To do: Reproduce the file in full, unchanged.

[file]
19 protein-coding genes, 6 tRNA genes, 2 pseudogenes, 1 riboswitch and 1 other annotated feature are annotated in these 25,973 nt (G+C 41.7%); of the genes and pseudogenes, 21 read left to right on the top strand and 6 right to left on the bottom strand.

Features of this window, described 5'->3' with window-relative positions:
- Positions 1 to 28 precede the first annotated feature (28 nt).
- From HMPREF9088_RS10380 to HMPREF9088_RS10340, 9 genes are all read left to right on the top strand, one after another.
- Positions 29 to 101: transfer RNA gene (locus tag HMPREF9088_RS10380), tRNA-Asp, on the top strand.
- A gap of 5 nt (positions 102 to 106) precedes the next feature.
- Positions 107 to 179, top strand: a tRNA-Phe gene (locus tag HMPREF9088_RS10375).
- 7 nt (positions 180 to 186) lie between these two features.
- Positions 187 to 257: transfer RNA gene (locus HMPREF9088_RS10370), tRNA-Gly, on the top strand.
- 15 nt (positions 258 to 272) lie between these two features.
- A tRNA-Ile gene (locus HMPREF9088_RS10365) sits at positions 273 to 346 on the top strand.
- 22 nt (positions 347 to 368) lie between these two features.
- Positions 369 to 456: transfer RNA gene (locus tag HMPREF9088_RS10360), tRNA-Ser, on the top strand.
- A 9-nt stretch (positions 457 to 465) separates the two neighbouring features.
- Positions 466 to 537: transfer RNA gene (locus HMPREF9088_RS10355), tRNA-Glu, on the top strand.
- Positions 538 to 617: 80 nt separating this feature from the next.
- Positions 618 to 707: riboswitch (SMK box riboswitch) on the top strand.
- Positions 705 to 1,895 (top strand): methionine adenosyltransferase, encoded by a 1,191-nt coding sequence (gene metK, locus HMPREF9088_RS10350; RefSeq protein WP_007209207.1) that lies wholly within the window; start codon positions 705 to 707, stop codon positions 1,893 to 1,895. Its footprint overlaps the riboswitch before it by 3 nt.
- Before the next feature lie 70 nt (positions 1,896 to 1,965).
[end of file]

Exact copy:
19 protein-coding genes, 6 tRNA genes, 2 pseudogenes, 1 riboswitch and 1 other annotated feature are annotated in these 25,973 nt (G+C 41.7%); of the genes and pseudogenes, 21 read left to right on the top strand and 6 right to left on the bottom strand.

Features of this window, described 5'->3' with window-relative positions:
- Positions 1 to 28 precede the first annotated feature (28 nt).
- From HMPREF9088_RS10380 to HMPREF9088_RS10340, 9 genes are all read left to right on the top strand, one after another.
- Positions 29 to 101: transfer RNA gene (locus tag HMPREF9088_RS10380), tRNA-Asp, on the top strand.
- A gap of 5 nt (positions 102 to 106) precedes the next feature.
- Positions 107 to 179, top strand: a tRNA-Phe gene (locus tag HMPREF9088_RS10375).
- 7 nt (positions 180 to 186) lie between these two features.
- Positions 187 to 257: transfer RNA gene (locus HMPREF9088_RS10370), tRNA-Gly, on the top strand.
- 15 nt (positions 258 to 272) lie between these two features.
- A tRNA-Ile gene (locus HMPREF9088_RS10365) sits at positions 273 to 346 on the top strand.
- 22 nt (positions 347 to 368) lie between these two features.
- Positions 369 to 456: transfer RNA gene (locus tag HMPREF9088_RS10360), tRNA-Ser, on the top strand.
- A 9-nt stretch (positions 457 to 465) separates the two neighbouring features.
- Positions 466 to 537: transfer RNA gene (locus HMPREF9088_RS10355), tRNA-Glu, on the top strand.
- Positions 538 to 617: 80 nt separating this feature from the next.
- Positions 618 to 707: riboswitch (SMK box riboswitch) on the top strand.
- Positions 705 to 1,895 (top strand): methionine adenosyltransferase, encoded by a 1,191-nt coding sequence (gene metK, locus HMPREF9088_RS10350; RefSeq protein WP_007209207.1) that lies wholly within the window; start codon positions 705 to 707, stop codon positions 1,893 to 1,895. Its footprint overlaps the riboswitch before it by 3 nt.
- Before the next feature lie 70 nt (positions 1,896 to 1,965).